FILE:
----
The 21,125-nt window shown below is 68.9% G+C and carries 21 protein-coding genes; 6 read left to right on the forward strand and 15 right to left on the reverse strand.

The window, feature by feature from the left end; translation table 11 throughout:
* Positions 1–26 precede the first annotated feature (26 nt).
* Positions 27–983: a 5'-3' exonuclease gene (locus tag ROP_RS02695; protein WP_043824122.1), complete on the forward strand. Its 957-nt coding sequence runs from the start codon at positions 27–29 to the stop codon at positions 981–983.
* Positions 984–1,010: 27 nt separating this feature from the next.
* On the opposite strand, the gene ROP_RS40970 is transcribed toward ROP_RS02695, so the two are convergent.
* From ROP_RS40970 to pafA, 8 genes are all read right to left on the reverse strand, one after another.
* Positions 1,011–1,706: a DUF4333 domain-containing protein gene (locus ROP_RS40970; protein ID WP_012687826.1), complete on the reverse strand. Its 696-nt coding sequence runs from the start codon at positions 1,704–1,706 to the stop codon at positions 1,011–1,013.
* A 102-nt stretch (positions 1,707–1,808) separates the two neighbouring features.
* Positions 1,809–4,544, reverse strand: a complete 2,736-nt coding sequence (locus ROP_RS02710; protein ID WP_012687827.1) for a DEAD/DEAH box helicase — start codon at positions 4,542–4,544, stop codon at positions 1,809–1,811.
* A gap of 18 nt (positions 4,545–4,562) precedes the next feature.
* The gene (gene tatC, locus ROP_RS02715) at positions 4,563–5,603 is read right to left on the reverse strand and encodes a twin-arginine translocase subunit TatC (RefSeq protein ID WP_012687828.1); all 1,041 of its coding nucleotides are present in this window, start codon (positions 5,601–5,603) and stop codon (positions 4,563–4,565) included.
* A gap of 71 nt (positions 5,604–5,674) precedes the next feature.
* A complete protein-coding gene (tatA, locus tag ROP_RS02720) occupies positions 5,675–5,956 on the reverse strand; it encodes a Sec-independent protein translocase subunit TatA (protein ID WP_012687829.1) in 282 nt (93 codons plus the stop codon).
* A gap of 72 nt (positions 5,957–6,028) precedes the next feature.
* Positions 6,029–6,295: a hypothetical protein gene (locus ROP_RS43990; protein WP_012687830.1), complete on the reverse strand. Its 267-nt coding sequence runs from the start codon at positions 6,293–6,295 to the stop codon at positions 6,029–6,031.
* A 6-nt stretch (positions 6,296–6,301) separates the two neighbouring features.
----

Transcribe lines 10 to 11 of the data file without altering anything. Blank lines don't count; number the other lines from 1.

* Positions 1,809–4,544, reverse strand: a complete 2,736-nt coding sequence (locus ROP_RS02710; protein ID WP_012687827.1) for a DEAD/DEAH box helicase — start codon at positions 4,542–4,544, stop codon at positions 1,809–1,811.
* A gap of 18 nt (positions 4,545–4,562) precedes the next feature.